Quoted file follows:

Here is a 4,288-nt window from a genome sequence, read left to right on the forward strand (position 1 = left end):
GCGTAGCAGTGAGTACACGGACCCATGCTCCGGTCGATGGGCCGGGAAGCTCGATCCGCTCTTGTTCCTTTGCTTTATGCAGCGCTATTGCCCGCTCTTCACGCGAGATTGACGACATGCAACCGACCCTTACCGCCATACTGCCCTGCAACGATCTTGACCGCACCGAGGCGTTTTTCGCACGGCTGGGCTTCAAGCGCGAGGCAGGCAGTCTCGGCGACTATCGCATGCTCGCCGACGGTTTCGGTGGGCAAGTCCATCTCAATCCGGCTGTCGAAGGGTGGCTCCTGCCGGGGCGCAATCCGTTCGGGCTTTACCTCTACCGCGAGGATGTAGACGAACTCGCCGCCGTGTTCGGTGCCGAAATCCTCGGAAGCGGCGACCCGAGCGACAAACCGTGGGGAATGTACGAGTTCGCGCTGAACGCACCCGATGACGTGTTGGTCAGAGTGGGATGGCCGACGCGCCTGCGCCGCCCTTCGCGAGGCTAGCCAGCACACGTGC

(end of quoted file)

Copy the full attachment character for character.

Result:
Here is a 4,288-nt window from a genome sequence, read left to right on the forward strand (position 1 = left end):
GCGTAGCAGTGAGTACACGGACCCATGCTCCGGTCGATGGGCCGGGAAGCTCGATCCGCTCTTGTTCCTTTGCTTTATGCAGCGCTATTGCCCGCTCTTCACGCGAGATTGACGACATGCAACCGACCCTTACCGCCATACTGCCCTGCAACGATCTTGACCGCACCGAGGCGTTTTTCGCACGGCTGGGCTTCAAGCGCGAGGCAGGCAGTCTCGGCGACTATCGCATGCTCGCCGACGGTTTCGGTGGGCAAGTCCATCTCAATCCGGCTGTCGAAGGGTGGCTCCTGCCGGGGCGCAATCCGTTCGGGCTTTACCTCTACCGCGAGGATGTAGACGAACTCGCCGCCGTGTTCGGTGCCGAAATCCTCGGAAGCGGCGACCCGAGCGACAAACCGTGGGGAATGTACGAGTTCGCGCTGAACGCACCCGATGACGTGTTGGTCAGAGTGGGATGGCCGACGCGCCTGCGCCGCCCTTCGCGAGGCTAGCCAGCACACGTGC